Minutes each hour took ostrich leaps on the roof of the Hotel Comfort in Strasbourg.
These Surrealist moments cherished each roof a long time.
In the thickened weather of Surrealism the cathedral
is across the street.
Wise lettuces exaggerate their claim near the windows of the Hotel Comfort.
And you have sent your letter of explanation for the pleasure obtained
in the wooden jar. Speech-maker, you have sent notes of pleasure
in the glass jars.
Tasting of weather and cinnamon.
This is the final poem of the “New Poems” section of The Collected Poems of Barbara Guest, edited by Hadley Haden Guest (Wesleyan UP, 2008). It may be considered the last collectible poem she wrote. Born in 1920, she died in 2006. In reading this work, consider how you are impacted by the knowledge it's her last. The lastness and firstness of things, birth & death, emergence & disappearance, are always ceremonial in poetry, as are descent, ascent, and return. W.C. Williams was a poet of firstness, spring, and material presence--oh, look, things are opening. Eliot was a poet of lastness, the dour reminder that life is fatal. What about the middle, that world of process philosophy beloved by post-modernism and English Composition instructors? It's also the domain of the everyday. All poems begin and end, even when intent on simultaneity. In other words, the poem of immediate perception immediately gives a beginning and end to any experience, simply because it's a poem. The most fascinating of the cermonies is lastness, with its echo and afternote. Poets like Rumi and Rilke like to strike their heaviest notes of lastness on the stage of ultimate openness--infinity, eternity, the cosmos; Frank O'Hara stands transfixed in the door of the Five Spot, hearing Billie Holiday's cracked voice emerging from its flower.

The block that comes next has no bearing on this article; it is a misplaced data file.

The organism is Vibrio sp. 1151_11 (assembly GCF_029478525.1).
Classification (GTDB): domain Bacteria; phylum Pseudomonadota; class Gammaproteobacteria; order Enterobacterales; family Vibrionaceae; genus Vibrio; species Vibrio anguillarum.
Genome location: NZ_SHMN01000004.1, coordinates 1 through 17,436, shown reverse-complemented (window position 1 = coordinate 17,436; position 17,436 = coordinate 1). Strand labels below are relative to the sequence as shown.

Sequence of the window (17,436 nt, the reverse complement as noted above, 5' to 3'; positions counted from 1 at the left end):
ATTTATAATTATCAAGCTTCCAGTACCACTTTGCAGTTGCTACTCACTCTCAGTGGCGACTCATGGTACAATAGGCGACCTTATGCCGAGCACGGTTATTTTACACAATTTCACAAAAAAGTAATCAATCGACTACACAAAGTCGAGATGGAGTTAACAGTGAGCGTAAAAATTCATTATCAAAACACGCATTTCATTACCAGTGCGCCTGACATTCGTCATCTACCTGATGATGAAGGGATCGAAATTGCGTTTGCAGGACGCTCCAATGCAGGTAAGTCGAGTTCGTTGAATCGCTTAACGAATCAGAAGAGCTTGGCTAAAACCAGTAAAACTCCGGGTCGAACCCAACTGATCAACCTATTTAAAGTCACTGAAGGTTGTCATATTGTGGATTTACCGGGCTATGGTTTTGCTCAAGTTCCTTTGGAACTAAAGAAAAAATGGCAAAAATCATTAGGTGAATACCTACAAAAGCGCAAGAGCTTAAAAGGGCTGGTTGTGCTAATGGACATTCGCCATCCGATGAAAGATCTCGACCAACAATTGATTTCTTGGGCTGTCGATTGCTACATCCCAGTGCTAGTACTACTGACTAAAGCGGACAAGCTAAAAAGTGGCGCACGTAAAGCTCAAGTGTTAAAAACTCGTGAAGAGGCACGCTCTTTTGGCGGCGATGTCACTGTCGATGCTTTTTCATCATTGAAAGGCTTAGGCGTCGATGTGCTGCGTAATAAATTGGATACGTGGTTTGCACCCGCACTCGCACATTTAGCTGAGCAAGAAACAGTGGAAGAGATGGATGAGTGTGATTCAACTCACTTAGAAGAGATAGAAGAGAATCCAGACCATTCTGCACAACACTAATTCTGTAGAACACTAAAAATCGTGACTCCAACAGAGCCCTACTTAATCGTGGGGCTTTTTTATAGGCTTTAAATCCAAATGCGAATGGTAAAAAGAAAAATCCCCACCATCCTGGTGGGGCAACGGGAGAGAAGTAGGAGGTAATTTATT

But this isn't what interested me most about "Hotel Comfort."
That poem and several of her last works, such as the Hans Hoffman poems and "Lunch at Helen Frankenthaler's," are written in complete, normative sentences. Following a long exploration of Mallarme's blank spaces and fragments, she makes a stylistic return to confidence, wonder, and wholeness: "Helen! We're having lunch!" and "Return / in your snow boots, / here's the thermos / I've poured with so many words, and the sandwiches / prepared with watercress." Also, for last poems, these works are very warm and worldly, "tasting of weather and cinammon." The poet's face is turned back toward life.